BIRDS OF PREY #7, 8, 9 (DC Comics) Gail Simone, writer. Ardian Syaf, penciler #7. Guillem March, artist #8. Inaki Miranda, artist #9. Vicente Cifuentes, inker #7. Nei Ruffino, colorist #8, 9. Travis Lanham, letterer #7, 8. Dave Sharpe, letterer #9.
“The Death Of Oracle” Part 1, 2, 3 of 4.
Having a little more discretionary income this month, I decided to explore some additional titles during my most recent stop at my favorite comics store (CBH). On my mental note of things to check out were some titles that other BC members have been praising, and BIRDS OF PREY topped the list.
Here’s the short review: “WOW! Everybody needs to check this out. Very, very good.” (Just doing my part to placate the time-management challenged reader as well as those who get the news in short ‘sound bites” and lack the patience for a more detailed commentary.)
To read more, start here: There is a very appealing style and tone to BIRDS OF PREY that I believe is very deliberate but not up front and in your face. It walks the fine line between light-hearted entertainment and insightful character development coupled with a sewing-in of long threads of more complex story-lines. I sensed it after reading just one issue, and immediately wanted more. Gail Simone is no slouch at scripting - - and is probably one of the most-underrated writers in comics. I’m glad I picked up 3 issues at once. I’ll definitely be back for the next issue, which wraps up this story arc. After that, who knows? - - I must consult my wallet. ( NOTE: There are some spoilers if you keep reading. It’s not always possible to avoid mentioning them. )
Despite the grim title for this story arc, “The Death Of Oracle” is not going to be some dramatic event that shocks and saddens DC Nation. Rather, it’s a turning point in the life of Barbara Gordon/Oracle. She realizes that now that some ill-intentioned criminals are aware of her existence and even identity- - that she has to take steps to protect herself and her loved ones/associates. So in a very calculated manner that is hinted at in Issue #7 and becomes confirmed by Issue #9 she plots her public departure, which will free her up to then pursue her mission undisclosed and under the radar.
The mad villain Calculator blames Oracle’s hacking into his system for his pounding migraines and hatches a plot to kill her by way of trapping her allies/team. He enlists Current, Mammoth, and a delicious new female - - Mortis - - to assist his armored assault forces in bringing them down. Mortis is a gloved and lacy gothic lass in a frilly dress whose deathly pallor and voice are feints to her main weapon - - a touch that brings a maddening remorse and self-deprecation to almost anyone she touches. They learn through alleged betrayal of the main area the Birds operate in, and break into a ladies club where Dove, Huntress, Black Canary and Lady Blackhawk are enjoying a birthday celebration complete with male pole-dancers.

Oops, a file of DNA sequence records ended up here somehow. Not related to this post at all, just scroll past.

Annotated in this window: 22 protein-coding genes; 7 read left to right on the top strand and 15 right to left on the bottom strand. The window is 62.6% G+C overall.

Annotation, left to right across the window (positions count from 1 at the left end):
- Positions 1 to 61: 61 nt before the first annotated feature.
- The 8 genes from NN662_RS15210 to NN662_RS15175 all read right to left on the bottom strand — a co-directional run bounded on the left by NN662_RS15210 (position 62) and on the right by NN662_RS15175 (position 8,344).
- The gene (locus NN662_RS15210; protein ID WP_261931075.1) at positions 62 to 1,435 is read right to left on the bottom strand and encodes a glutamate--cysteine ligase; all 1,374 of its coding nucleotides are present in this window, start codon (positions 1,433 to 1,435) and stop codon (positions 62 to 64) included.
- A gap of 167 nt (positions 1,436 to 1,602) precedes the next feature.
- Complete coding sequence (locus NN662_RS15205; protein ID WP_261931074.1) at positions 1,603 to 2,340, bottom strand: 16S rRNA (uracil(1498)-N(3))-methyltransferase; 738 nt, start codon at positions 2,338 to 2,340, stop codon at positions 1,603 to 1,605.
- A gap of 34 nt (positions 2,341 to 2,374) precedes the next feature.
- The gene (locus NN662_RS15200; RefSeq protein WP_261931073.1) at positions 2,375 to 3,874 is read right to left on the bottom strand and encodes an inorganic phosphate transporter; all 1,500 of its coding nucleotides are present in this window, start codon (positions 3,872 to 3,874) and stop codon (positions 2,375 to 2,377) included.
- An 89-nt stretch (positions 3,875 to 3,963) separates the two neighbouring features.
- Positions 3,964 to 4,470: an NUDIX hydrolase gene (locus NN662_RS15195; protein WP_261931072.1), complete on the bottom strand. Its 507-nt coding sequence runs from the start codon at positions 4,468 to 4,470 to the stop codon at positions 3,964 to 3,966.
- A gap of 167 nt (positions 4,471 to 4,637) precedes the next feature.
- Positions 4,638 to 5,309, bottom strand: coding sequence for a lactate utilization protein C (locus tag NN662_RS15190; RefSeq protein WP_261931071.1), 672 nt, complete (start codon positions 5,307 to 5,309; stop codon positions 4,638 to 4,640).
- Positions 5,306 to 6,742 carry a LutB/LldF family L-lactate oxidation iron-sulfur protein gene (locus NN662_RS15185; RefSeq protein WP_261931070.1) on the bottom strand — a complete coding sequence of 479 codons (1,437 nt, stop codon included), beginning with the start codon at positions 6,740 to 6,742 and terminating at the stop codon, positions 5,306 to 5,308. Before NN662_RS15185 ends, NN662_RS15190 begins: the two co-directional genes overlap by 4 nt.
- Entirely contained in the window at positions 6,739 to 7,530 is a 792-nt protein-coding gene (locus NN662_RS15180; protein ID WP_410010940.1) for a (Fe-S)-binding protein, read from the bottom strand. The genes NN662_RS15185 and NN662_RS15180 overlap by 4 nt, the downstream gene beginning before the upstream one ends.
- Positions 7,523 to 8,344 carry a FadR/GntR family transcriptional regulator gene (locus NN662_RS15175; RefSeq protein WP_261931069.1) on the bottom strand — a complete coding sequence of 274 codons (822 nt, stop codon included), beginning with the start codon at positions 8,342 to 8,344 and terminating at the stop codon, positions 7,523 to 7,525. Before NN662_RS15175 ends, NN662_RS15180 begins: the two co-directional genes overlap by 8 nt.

Both Oracle and Calculator are engaged in a manipulative game of chess with the same pawn (Savant) acting as spy/informant to both sides. Oracle isn’t sure that Savant’s story has totally fooled Calculator, and that was part of her plan anyway. But is Savant really loyal to her? Mortis takes the gloves off and gets her hands on Black Canary, sending Dinah into a deep spiral of remorse and regret that puts her into a catatonic state while in her mind she battles all the guilt and bad decisions of her past.
The art is fabulous throughout all three issues, in spite of the changes to the production staff every other issue. My first exposure to the art style of Ardian Syaf came via a Dresden Files book from another publisher. While his work was competent and somewhat stylish, it didn’t impress me the way that it does here in Birds Of Prey. Maybe the inker Cifuentes should get some credit for using dark lines, shadows and depth to really bring out the detail in Syaf’s pencils. And Guillem March, who rarely disappoints, takes over in Issue #8, followed by some stunning work by Inaki Miranda in Issue #9. And while the artist, colorist, inker and letterers change from issue to issue - - you could easily not become aware of it unless you were checking the credits page as I was. The transition from issue to issue is fairly smooth and each style complements the other without affecting the look and tone of this book. Some credit for that should probably go to Editor Janelle Siegel who must have enforced some artistic adherence to the BIRDS OF PREY style that she wanted to be consistent, regardless of the art team.
The final scenes in issue #9 where Oracle sends in her armored helicopter to attempt a rescue of the hostage Birds sets the stage for the final act - - and it ends on a cliff-hanger. I’ll be back.
I really like the line-up of characters in this title, and even Batman Bruce makes a welcome appearance in this story arc. (One of the best panels in this story occurs as Batman billows his cape out to float to ground level while some gawkers eyeball and point to him from the upper floors of a parking garage.) All the characters have bird references in their names (and sometimes their powers), with the exception of Huntress. I’ll forgive that since she seems to fit so well into the group. And I like the inclusion of Hawk and Dove, in spite of Hawk being the only male in the Birds’ core team of heroes. It makes sense to include them, and I love Simone’s depiction of these characters - - sort of a ying/yang, passive/aggressive, black/white combo that finds a way to work together and shield each other’s back/emotions. I like it almost as much as the original Hawk and Dove team as created by Steve Ditko - - a band of brothers gifted with powers and in constant debate over anti-war versus war-loving sentiments.
Guess I better get my hands on the first six issues and/or first volume of the BIRDS OF PREY trade paperback.